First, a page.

US6291137Jan 20, 1999Sep 18, 2001Advanced Micro Devices, Inc.Multilayer elenent with patterns on templates with conductive films, removal horizontal portions of films and etching
US6314014Dec 16, 1999Nov 6, 2001Ovonyx, Inc.Programmable resistance memory arrays with reference cells
US6316348Apr 20, 2001Nov 13, 2001Taiwan Semiconductor Manufacturing CompanyHigh selectivity Si-rich SiON etch-stop layer
US6320786Feb 5, 2001Nov 20, 2001Macronix International Co., Ltd.Method of controlling multi-state NROM
US6326307Nov 15, 1999Dec 4, 2001Appllied Materials, Inc.Plasma pretreatment of photoresist in an oxide etch process
US6339544Sep 29, 2000Jan 15, 2002Intel CorporationMethod to enhance performance of thermal resistor device
US6351406Nov 15, 2000Feb 26, 2002Matrix Semiconductor, Inc.Vertically stacked field programmable nonvolatile memory and method of fabrication
US6372651Apr 6, 1999Apr 16, 2002Advanced Micro Devices, Inc.Method for trimming a photoresist pattern line for memory gate etching
US6380068Feb 14, 2001Apr 30, 2002Macronix International Co., Ltd.Method for planarizing a flash memory device
US6420215Mar 21, 2001Jul 16, 2002Matrix Semiconductor, Inc.Three-dimensional memory array and method of fabrication
US6420216Mar 14, 2000Jul 16, 2002International Business Machines CorporationFuse processing using dielectric planarization pillars
US6420725Jun 7, 1995Jul 16, 2002Micron Technology, Inc.Method and apparatus for forming an integrated circuit electrode having a reduced contact area
US6423621Sep 25, 2001Jul 23, 2002Micron Technology, Inc.Controllable ovonic phase-change semiconductor memory device and methods of fabricating the same
US6429064Sep 29, 2000Aug 6, 2002Intel CorporationReduced contact area of sidewall conductor
US6440837Jul 14, 2000Aug 27, 2002Micron Technology, Inc.Method of forming a contact structure in a semiconductor device
US6462353Nov 2, 2000Oct 8, 2002Micron Technology Inc.Method for fabricating a small area of contact between electrodes
US6483736Aug 24, 2001Nov 19, 2002Matrix Semiconductor, Inc.Vertically stacked field programmable nonvolatile memory and method of fabrication
US6487106Feb 11, 2000Nov 26, 2002Arizona Board Of RegentsProgrammable microelectronic devices and method of forming and programming same
US6487114Feb 28, 2001Nov 26, 2002Macronix International Co., Ltd.Method of reading two-bit memories of NROM cell
US6501111Jun 30, 2000Dec 31, 2002Intel CorporationThree-dimensional (3D) programmable device
US6511867Jun 30, 2001Jan 28, 2003Ovonyx, Inc.Utilizing atomic layer deposition for programmable device
US6512241Dec 31, 2001Jan 28, 2003Intel CorporationPhase change material memory device
US6514788May 29, 2001Feb 4, 2003Bae Systems Information And Electronic Systems Integration Inc.Method for manufacturing contacts for a Chalcogenide memory device
US6514820Aug 29, 2001Feb 4, 2003Micron Technology, Inc.Method for forming single electron resistor memory
US6534781Dec 26, 2000Mar 18, 2003Ovonyx, Inc.Phase-change memory bipolar array utilizing a single shallow trench isolation for creating an individual active area region for two memory array elements and one bipolar base contact
US6545903Dec 17, 2001Apr 8, 2003Texas Instruments IncorporatedSelf-aligned resistive plugs for forming memory cell with phase change material
US6551866Apr 12, 1999Apr 22, 2003Mitsubishi Denki Kabushiki KaishaMethod of manufacturing a semiconductor memory device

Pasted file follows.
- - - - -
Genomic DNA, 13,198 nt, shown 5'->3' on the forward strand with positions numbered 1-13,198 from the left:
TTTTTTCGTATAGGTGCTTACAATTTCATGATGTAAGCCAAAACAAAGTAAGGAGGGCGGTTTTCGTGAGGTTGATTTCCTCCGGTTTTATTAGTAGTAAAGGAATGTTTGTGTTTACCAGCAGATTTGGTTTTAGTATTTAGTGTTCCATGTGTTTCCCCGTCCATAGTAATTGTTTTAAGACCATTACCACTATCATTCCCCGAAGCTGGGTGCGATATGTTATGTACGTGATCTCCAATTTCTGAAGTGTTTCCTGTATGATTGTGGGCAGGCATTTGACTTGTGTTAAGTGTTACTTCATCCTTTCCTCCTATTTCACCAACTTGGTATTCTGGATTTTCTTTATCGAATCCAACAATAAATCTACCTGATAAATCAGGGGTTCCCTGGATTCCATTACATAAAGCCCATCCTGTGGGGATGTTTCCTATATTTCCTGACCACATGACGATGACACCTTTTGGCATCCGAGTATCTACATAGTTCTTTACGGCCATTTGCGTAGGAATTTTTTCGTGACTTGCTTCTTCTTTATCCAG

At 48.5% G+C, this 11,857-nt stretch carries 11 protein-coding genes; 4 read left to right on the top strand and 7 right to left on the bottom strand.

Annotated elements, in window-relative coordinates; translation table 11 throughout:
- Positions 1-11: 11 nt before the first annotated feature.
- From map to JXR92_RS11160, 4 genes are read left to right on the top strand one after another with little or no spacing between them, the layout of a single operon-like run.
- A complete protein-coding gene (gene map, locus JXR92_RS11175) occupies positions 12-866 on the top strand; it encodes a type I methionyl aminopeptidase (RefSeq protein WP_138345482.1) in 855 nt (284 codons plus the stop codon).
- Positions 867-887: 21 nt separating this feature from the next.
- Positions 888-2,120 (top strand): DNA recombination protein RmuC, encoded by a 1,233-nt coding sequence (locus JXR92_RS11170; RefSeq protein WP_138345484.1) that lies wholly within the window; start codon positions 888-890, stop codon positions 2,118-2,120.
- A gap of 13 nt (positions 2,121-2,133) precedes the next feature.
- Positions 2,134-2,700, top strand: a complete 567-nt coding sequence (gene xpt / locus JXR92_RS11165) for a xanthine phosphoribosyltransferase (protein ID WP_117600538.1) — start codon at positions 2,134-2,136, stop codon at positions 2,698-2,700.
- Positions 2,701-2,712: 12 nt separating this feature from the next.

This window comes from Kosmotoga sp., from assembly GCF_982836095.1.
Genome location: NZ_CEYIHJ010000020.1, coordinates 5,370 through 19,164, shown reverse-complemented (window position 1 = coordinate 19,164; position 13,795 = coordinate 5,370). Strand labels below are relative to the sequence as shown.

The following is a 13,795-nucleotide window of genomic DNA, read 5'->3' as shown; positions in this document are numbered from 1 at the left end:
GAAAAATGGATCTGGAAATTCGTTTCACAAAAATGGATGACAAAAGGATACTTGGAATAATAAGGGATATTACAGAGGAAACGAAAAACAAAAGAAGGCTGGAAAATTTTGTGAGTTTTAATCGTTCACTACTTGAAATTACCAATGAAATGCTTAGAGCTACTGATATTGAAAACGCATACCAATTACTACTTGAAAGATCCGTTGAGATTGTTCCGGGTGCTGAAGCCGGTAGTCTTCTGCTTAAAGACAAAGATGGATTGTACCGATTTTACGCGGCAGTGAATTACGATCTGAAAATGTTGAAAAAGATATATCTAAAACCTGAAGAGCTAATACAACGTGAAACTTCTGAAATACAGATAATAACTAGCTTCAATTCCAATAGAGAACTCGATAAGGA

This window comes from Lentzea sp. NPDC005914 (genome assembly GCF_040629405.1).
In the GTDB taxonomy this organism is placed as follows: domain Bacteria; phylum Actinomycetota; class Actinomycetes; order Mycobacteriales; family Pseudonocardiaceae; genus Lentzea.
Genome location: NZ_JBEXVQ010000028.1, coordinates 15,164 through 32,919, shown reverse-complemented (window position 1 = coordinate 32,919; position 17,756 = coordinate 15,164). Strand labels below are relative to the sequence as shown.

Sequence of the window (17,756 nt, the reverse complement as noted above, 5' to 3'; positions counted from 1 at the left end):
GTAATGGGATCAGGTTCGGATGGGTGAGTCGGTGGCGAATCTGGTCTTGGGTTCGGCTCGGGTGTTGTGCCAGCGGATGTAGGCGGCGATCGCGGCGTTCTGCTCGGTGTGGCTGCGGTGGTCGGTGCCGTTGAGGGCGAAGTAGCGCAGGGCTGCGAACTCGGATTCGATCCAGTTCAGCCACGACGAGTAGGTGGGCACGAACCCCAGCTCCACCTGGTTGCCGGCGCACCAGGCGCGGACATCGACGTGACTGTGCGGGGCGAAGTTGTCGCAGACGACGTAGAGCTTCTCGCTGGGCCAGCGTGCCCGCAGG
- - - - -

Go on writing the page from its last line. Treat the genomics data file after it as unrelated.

US6555860Jan 25, 2001Apr 29, 2003Intel CorporationCompositionally modified resistive electrode
US6563156Mar 15, 2001May 13, 2003Micron Technology, Inc.Memory elements and methods for making same
US6566700Oct 11, 2001May 20, 2003Ovonyx, Inc.Carbon-containing interfacial layer for phase-change memory
US6567293Sep 29, 2000May 20, 2003Ovonyx, Inc.Single level metal memory cell using chalcogenide cladding
US6576546Dec 19, 2000Jun 10, 2003Texas Instruments IncorporatedMethod of enhancing adhesion of a conductive barrier layer to an underlying conductive plug and contact for ferroelectric applications
US6579760Mar 28, 2002Jun 17, 2003Macronix International Co., Ltd.Self-aligned, programmable phase change memory
US6586761Sep 7, 2001Jul 1, 2003Intel CorporationPhase change material memory device
US6589714Jun 26, 2001Jul 8, 2003Ovonyx, Inc.Providing a conductive material; forming a silylated photoresist sidewall spacer over portion; removing a portion of conductive material to form a raised portion; forming a programmable resistance material adjacent to raised portion
US6593176Jul 15, 2002Jul 15, 2003Ovonyx, Inc.Method for forming phase-change memory bipolar array utilizing a single shallow trench isolation for creating an individual active area region for two memory array elements and one bipolar base contact
US6596589Oct 12, 2001Jul 22, 2003Vanguard International Semiconductor CorporationMethod of manufacturing a high coupling ratio stacked gate flash memory with an HSG-SI layer
US20010050873 *Feb 16, 2001Dec 13, 2001Oki Electric Industry Co., Ltd.Semiconductor memory with built-in cache
US20020051381 *Sep 26, 2001May 2, 2002Nec CorporationMagnetic random access memory having voltage control circuitry for maintaining sense lines at constant low voltages
USRE37259Nov 8, 1999Jul 3, 2001Energy Conversion Devices, Inc.Multibit single cell memory element having tapered contact
Non-Patent Citations
Reference
1"Magnetic Bit Boost," www.sciencenews.org, Dec. 18 & 25, 2004, p. 389, vol. 166.
2"New Memories Tap Spin, Gird for Battle," Science News, Apr. 3, 1999, p. 223, vol. 155.
3"Optimized Thermal Capacitance in a Phase Change Memory Cell Design," IPCOM000141986D, IP.com Prior Art Database, Oct. 18, 2006, 4pp.
4"Remembering on the Cheap," www.sciencenews.org, Mar. 19, 2005, p. 189, vol. 167.